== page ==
Requiring that all dogs on sheep farms be treated every four weeks for sheep measles is a significant step in reducing the impact of the parasite, says Dan Lynch.
Lice can have a large impact on wool quality and yield and the pelt.
Known as the sheep body lice, biting lice or chewing lice, Bovicola ovis is a 1.5-2mm long, yellowish-brown wingless insect. They do not fly or jump; they only walk.
The female lives an average of 4-6 weeks and lays about 30 eggs in her lifetime. Eggs are laid on wool fibres within 12mm of the skin surface.
Lice prefer temperatures around 35-40°C and, while eggs can tolerate the dry, they don’t survive high humidity or saturation. After 9-11 days, the eggs hatch into nymphs and another 21 days later they become adults.
The complete egg-to-egg lifecycle takes 34-36 days and is spent entirely on the sheep.
Lice populations are generally highest in autumn through to late winter and decline in summer.
Lice are transferred by very close contact between sheep. Within a flock lice spread slowly except when sheep are in poor condition.
Well-fed and well-conditioned sheep are less susceptible to lice than undernourished poor-condition sheep.
A lice-infected ewe will infest her lamb within the first 24 hours. So it’s important to ensure ewes are lice-free before lambing. If infested ewes cannot be treated for any reason, then it is imperative lambs are dipped as soon as practical, be that weaning or shearing.
Every summer and/or autumn just before shearing, select and inspect at least 10 of the lightest sheep in your flock, or those sheep showing obvious signs of rubbing their fleeces. Pay extra attention to the midline of the back and shoulders and under the neck.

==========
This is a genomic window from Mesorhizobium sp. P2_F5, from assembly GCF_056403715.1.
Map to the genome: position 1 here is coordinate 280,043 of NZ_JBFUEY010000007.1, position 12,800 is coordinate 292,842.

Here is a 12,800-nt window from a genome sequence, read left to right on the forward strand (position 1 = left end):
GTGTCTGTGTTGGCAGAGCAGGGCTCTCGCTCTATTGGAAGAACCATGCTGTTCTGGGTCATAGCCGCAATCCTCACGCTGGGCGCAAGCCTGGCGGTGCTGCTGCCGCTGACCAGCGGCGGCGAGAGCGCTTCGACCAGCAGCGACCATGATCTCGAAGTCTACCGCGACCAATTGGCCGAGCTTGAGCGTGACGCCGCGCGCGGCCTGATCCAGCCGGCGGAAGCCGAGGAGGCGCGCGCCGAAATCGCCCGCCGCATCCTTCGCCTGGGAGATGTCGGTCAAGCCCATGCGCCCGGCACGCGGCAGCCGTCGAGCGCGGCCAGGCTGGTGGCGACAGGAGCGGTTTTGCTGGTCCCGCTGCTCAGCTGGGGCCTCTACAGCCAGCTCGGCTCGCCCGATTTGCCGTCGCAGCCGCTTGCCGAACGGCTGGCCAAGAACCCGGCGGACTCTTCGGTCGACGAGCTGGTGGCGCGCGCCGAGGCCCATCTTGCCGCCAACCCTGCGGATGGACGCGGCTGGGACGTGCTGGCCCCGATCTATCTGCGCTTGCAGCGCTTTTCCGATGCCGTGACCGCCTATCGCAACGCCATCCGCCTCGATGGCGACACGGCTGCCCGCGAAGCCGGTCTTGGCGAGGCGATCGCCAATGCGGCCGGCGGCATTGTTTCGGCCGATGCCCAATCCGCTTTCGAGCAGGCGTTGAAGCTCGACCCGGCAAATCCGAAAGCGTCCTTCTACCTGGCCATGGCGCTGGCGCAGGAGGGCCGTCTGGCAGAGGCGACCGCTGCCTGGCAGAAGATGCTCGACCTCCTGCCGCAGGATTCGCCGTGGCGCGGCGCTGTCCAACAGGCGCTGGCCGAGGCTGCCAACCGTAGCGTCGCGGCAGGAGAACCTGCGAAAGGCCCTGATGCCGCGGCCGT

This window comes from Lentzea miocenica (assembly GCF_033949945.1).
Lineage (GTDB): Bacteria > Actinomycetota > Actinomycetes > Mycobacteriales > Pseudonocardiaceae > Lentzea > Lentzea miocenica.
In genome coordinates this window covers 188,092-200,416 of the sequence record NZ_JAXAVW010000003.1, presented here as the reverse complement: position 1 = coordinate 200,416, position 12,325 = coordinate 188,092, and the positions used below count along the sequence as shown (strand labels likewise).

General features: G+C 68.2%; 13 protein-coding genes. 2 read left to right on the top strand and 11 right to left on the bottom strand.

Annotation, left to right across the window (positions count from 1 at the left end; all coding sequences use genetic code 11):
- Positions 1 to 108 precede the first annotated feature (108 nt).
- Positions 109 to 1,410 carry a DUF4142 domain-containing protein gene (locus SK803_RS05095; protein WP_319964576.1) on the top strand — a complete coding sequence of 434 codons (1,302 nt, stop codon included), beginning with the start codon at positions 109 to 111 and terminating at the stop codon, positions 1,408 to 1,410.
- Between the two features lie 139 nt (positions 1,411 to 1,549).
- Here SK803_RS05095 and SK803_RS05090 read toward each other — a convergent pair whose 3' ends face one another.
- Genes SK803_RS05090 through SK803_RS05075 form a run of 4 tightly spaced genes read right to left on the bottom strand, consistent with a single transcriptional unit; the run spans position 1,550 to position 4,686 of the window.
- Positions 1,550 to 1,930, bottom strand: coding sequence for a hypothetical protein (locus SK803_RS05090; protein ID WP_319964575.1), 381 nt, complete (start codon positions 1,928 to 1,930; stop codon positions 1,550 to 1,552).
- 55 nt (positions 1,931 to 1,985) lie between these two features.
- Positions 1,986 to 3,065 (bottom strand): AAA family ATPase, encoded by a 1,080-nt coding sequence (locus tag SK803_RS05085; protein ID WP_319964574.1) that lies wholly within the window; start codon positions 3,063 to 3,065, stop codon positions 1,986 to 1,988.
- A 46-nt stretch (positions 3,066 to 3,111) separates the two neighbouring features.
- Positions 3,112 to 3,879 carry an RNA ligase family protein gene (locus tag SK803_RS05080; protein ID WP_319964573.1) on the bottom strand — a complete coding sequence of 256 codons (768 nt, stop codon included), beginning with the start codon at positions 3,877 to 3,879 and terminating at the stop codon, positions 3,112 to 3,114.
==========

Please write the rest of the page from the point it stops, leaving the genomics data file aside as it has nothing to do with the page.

Shearing can remove up to 80% of lice, depending on the closeness of the cut. A high lice kill at shearing can be further enhanced by offshears lice dipping.
Dipping provides the most effective, persistent protection against on-going lice challenge and the best time to treat is when lice numbers are at their lowest, usually in summer and/or immediately off shears.
Large lice burdens invariably show up at the worst time for treatment: in ewe flocks with more than six months’ wool growth, just prior to lambing.
You have two options:
1) Do nothing. Further wool damage will occur and lambs will become lousy.
2) Apply a long-wool lice knockdown treatment to the ewes.
No long wool treatment will eradicate lice, rather it will simply prevent further fleece damage and reduce the numbers of lice available to transfer to lambs.
Both ewes and lambs should still be considered lousy and should be treated when next shorn.
Use a product from a different chemical group to that used as the long wool treatment. A review of previous lice control measures should also be done and improvements made.
• Source: Beef + Lamb NZ fact sheet more: www.beeflambnz.com